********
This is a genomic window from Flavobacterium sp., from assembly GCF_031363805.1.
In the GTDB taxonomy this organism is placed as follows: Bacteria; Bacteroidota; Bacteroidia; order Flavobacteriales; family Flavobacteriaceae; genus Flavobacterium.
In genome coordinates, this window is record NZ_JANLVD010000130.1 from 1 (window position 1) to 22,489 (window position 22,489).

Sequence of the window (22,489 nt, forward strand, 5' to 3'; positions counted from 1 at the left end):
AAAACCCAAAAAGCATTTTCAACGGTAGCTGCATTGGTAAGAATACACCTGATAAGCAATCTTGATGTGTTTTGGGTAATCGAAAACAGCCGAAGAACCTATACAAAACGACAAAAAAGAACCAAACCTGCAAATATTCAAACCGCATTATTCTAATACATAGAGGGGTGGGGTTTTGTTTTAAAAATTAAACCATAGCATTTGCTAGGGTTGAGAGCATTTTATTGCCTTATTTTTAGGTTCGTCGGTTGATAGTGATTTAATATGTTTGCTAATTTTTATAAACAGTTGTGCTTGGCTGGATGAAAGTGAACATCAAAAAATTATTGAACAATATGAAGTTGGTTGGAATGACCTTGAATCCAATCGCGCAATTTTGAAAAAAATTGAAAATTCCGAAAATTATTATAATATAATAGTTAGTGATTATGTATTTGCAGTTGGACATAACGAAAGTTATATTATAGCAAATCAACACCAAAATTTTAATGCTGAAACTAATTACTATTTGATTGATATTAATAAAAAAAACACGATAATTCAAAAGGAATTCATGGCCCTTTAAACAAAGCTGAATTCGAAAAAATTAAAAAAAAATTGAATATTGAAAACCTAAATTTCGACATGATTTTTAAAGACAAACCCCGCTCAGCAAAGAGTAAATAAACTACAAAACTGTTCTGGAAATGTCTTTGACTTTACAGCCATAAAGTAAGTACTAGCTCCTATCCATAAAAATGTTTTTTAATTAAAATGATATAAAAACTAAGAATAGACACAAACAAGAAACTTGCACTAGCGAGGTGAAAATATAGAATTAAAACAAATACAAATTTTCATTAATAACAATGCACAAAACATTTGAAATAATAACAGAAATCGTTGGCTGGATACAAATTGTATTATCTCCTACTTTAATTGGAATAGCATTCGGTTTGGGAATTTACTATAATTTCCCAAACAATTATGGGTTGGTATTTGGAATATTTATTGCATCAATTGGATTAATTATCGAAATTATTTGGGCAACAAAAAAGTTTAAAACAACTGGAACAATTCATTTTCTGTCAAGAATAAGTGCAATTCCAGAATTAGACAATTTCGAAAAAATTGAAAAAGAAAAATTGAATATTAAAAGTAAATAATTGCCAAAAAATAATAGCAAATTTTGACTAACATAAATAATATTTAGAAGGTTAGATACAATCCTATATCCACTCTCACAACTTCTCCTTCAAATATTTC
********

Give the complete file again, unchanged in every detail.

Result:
This is a genomic window from Flavobacterium sp., from assembly GCF_031363805.1.
In the GTDB taxonomy this organism is placed as follows: Bacteria; Bacteroidota; Bacteroidia; order Flavobacteriales; family Flavobacteriaceae; genus Flavobacterium.
In genome coordinates, this window is record NZ_JANLVD010000130.1 from 1 (window position 1) to 22,489 (window position 22,489).

Sequence of the window (22,489 nt, forward strand, 5' to 3'; positions counted from 1 at the left end):
AAAACCCAAAAAGCATTTTCAACGGTAGCTGCATTGGTAAGAATACACCTGATAAGCAATCTTGATGTGTTTTGGGTAATCGAAAACAGCCGAAGAACCTATACAAAACGACAAAAAAGAACCAAACCTGCAAATATTCAAACCGCATTATTCTAATACATAGAGGGGTGGGGTTTTGTTTTAAAAATTAAACCATAGCATTTGCTAGGGTTGAGAGCATTTTATTGCCTTATTTTTAGGTTCGTCGGTTGATAGTGATTTAATATGTTTGCTAATTTTTATAAACAGTTGTGCTTGGCTGGATGAAAGTGAACATCAAAAAATTATTGAACAATATGAAGTTGGTTGGAATGACCTTGAATCCAATCGCGCAATTTTGAAAAAAATTGAAAATTCCGAAAATTATTATAATATAATAGTTAGTGATTATGTATTTGCAGTTGGACATAACGAAAGTTATATTATAGCAAATCAACACCAAAATTTTAATGCTGAAACTAATTACTATTTGATTGATATTAATAAAAAAAACACGATAATTCAAAAGGAATTCATGGCCCTTTAAACAAAGCTGAATTCGAAAAAATTAAAAAAAAATTGAATATTGAAAACCTAAATTTCGACATGATTTTTAAAGACAAACCCCGCTCAGCAAAGAGTAAATAAACTACAAAACTGTTCTGGAAATGTCTTTGACTTTACAGCCATAAAGTAAGTACTAGCTCCTATCCATAAAAATGTTTTTTAATTAAAATGATATAAAAACTAAGAATAGACACAAACAAGAAACTTGCACTAGCGAGGTGAAAATATAGAATTAAAACAAATACAAATTTTCATTAATAACAATGCACAAAACATTTGAAATAATAACAGAAATCGTTGGCTGGATACAAATTGTATTATCTCCTACTTTAATTGGAATAGCATTCGGTTTGGGAATTTACTATAATTTCCCAAACAATTATGGGTTGGTATTTGGAATATTTATTGCATCAATTGGATTAATTATCGAAATTATTTGGGCAACAAAAAAGTTTAAAACAACTGGAACAATTCATTTTCTGTCAAGAATAAGTGCAATTCCAGAATTAGACAATTTCGAAAAAATTGAAAAAGAAAAATTGAATATTAAAAGTAAATAATTGCCAAAAAATAATAGCAAATTTTGACTAACATAAATAATATTTAGAAGGTTAGATACAATCCTATATCCACTCTCACAACTTCTCCTTCAAATATTTC